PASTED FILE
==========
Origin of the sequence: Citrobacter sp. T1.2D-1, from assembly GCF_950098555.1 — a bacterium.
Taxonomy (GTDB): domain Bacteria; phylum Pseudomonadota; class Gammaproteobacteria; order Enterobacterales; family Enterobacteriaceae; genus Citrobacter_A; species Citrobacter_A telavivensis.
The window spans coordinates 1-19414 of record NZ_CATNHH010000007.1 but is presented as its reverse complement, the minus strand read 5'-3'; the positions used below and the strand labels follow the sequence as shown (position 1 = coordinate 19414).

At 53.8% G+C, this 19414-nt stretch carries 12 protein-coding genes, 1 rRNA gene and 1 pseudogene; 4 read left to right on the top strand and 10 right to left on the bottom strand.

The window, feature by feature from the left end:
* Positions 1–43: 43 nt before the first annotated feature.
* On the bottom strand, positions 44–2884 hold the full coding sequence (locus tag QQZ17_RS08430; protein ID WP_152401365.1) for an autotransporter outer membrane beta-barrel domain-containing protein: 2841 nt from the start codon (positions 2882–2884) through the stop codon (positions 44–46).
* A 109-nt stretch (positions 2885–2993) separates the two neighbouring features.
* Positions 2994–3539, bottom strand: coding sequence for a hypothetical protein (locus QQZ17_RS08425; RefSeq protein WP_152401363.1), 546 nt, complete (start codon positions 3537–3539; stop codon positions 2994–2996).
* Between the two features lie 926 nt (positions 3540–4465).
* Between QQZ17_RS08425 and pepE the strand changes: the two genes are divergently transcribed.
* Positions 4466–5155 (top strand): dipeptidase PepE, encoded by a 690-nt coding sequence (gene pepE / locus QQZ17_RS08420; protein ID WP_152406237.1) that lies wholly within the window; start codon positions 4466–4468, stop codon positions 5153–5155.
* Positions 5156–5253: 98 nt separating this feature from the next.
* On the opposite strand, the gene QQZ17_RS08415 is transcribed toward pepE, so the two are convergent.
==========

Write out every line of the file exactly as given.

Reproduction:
Origin of the sequence: Citrobacter sp. T1.2D-1, from assembly GCF_950098555.1 — a bacterium.
Taxonomy (GTDB): domain Bacteria; phylum Pseudomonadota; class Gammaproteobacteria; order Enterobacterales; family Enterobacteriaceae; genus Citrobacter_A; species Citrobacter_A telavivensis.
The window spans coordinates 1-19414 of record NZ_CATNHH010000007.1 but is presented as its reverse complement, the minus strand read 5'-3'; the positions used below and the strand labels follow the sequence as shown (position 1 = coordinate 19414).

At 53.8% G+C, this 19414-nt stretch carries 12 protein-coding genes, 1 rRNA gene and 1 pseudogene; 4 read left to right on the top strand and 10 right to left on the bottom strand.

The window, feature by feature from the left end:
* Positions 1–43: 43 nt before the first annotated feature.
* On the bottom strand, positions 44–2884 hold the full coding sequence (locus tag QQZ17_RS08430; protein ID WP_152401365.1) for an autotransporter outer membrane beta-barrel domain-containing protein: 2841 nt from the start codon (positions 2882–2884) through the stop codon (positions 44–46).
* A 109-nt stretch (positions 2885–2993) separates the two neighbouring features.
* Positions 2994–3539, bottom strand: coding sequence for a hypothetical protein (locus QQZ17_RS08425; RefSeq protein WP_152401363.1), 546 nt, complete (start codon positions 3537–3539; stop codon positions 2994–2996).
* Between the two features lie 926 nt (positions 3540–4465).
* Between QQZ17_RS08425 and pepE the strand changes: the two genes are divergently transcribed.
* Positions 4466–5155 (top strand): dipeptidase PepE, encoded by a 690-nt coding sequence (gene pepE / locus QQZ17_RS08420; protein ID WP_152406237.1) that lies wholly within the window; start codon positions 4466–4468, stop codon positions 5153–5155.
* Positions 5156–5253: 98 nt separating this feature from the next.
* On the opposite strand, the gene QQZ17_RS08415 is transcribed toward pepE, so the two are convergent.